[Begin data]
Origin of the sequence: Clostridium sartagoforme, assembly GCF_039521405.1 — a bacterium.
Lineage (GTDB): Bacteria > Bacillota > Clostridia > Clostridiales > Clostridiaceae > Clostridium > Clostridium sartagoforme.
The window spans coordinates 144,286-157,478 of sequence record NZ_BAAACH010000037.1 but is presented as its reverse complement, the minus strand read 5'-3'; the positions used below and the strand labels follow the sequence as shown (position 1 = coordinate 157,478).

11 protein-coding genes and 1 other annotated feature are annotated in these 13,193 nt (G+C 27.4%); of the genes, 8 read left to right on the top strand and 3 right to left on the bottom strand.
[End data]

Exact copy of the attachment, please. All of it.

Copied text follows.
Origin of the sequence: Clostridium sartagoforme, assembly GCF_039521405.1 — a bacterium.
Lineage (GTDB): Bacteria > Bacillota > Clostridia > Clostridiales > Clostridiaceae > Clostridium > Clostridium sartagoforme.
The window spans coordinates 144,286-157,478 of sequence record NZ_BAAACH010000037.1 but is presented as its reverse complement, the minus strand read 5'-3'; the positions used below and the strand labels follow the sequence as shown (position 1 = coordinate 157,478).

11 protein-coding genes and 1 other annotated feature are annotated in these 13,193 nt (G+C 27.4%); of the genes, 8 read left to right on the top strand and 3 right to left on the bottom strand.